Kurmanji
Northern Kurdish
کورمانجی, Kurmancî
Kurmanji Kurdish written in both scripts
RegionAutochthonous to Kurdistan, Kurdish diaspora[1]
EthnicityKurds
Native speakers
16 million (2021–2023)[2]
Dialects
  • Botani (Boti)
  • Marashi
  • Ashiti
  • Bayezidi
  • Hekari
  • Shemdinani
  • Badini
  • Shikaki
  • Silivi
  • Mihemedi[1]
Official status
Official language in
Recognised minority
language in
Language codes
ISO 639-1ku
ISO 639-3kmr
Glottolognort2641
Linguasphere58-AAA-a
Geographic distribution of the Kurdish languages spoken by Kurds

Kurmanji (Kurdish: کورمانجی, Kurmancî, lit.'Kurdish'),[5][6][7][8] also termed Northern Kurdish,[1][9][10] is the northernmost of the Kurdish languages, spoken predominantly in southeast Turkey, northwest and northeast Iran, northern Iraq, northern Syria and the Caucasus and Khorasan regions.[11] It is the most widely spoken form of Kurdish.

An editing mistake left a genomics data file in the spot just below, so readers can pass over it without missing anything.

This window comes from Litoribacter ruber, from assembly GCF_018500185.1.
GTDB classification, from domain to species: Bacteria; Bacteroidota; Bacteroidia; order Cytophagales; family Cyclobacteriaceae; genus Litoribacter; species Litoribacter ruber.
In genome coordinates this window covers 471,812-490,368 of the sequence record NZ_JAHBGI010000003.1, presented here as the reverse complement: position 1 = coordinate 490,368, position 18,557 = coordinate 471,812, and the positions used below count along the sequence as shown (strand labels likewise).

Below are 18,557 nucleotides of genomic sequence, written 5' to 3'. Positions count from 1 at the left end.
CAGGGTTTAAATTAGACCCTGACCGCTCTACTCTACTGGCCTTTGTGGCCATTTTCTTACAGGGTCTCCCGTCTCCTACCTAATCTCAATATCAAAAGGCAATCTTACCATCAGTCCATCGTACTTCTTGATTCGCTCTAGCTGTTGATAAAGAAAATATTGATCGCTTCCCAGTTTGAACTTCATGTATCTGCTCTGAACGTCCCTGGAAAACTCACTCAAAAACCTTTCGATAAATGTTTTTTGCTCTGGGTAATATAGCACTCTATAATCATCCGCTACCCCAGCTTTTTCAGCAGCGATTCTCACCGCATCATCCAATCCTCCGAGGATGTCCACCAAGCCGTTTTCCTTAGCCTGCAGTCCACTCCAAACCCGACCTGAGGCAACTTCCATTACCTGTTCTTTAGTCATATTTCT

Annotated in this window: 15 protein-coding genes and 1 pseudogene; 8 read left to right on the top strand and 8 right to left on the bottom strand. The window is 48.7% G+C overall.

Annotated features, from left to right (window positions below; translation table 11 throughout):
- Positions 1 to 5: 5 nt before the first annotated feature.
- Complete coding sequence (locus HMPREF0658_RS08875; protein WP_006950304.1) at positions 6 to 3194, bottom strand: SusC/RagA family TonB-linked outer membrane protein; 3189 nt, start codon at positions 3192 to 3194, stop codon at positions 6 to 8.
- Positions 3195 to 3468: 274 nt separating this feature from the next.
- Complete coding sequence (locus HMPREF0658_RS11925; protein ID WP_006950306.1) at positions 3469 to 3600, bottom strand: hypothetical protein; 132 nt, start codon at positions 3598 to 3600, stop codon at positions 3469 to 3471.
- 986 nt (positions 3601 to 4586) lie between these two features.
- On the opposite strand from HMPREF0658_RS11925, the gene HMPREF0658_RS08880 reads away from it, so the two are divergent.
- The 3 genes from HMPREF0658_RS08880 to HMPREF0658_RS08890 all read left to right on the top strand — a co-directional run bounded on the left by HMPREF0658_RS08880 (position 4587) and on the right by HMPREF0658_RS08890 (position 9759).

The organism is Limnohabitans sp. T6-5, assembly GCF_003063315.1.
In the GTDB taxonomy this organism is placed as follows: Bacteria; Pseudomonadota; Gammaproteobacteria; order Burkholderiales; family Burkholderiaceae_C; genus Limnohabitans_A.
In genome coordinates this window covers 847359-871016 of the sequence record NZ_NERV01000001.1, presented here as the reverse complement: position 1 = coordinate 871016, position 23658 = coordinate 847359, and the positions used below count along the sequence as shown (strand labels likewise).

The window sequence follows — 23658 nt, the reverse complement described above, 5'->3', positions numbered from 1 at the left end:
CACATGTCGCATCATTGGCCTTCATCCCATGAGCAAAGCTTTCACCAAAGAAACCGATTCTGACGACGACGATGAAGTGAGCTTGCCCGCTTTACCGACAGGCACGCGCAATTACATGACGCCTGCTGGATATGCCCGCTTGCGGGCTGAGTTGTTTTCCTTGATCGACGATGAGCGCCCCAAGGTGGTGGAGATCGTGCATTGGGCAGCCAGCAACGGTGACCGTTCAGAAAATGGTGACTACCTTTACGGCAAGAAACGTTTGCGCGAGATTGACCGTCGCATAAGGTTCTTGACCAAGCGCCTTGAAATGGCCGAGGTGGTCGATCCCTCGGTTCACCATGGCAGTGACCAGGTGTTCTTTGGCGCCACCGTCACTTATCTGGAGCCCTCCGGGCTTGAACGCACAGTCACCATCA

Kurmanji is also the common and ceremonial language of Yazidis.[12] Their sacred book Mishefa Reş and all prayers are written and spoken in Kurmanji.[13]

Ethnologue reports that the use of Kurmanji is declining in Turkey even when the language is used as a language of wider communication (LWC) by immigrants to Turkey, and that the language is threatened because it is losing speakers.[14]

History

Pre-modern Kurmanji

Although Kurds are mentioned in the pre-Islamic period, there is no information of the Kurdish language before the Islamic period. The first mention of Kurmanji Kurdish is by the medieval Chaldean author Ibn Wahshiyya (d. 930/1) in his treatise about alphabets. Orientalist Joseph Hammer also purported the existence of an alphabet for the language.[15]

Kurmanji may have potentially been a literary language from the 10th to the 12th century with the formation of many Kurdish dynasties such as the Hasanwayhids, Rawadids, Ayyubids and especially under the Marwanids who commanded sizeable economic and cultural prosperity. However, the language of Marwanid administration and culture life was reported to be exclusively Arabic. Under the Ayyubids, many scholars note that Kurmanji gained a privileged status but admit that there is a paucity of evidence due to the lack of written Kurmanji documents from the Ayyubid court.[16]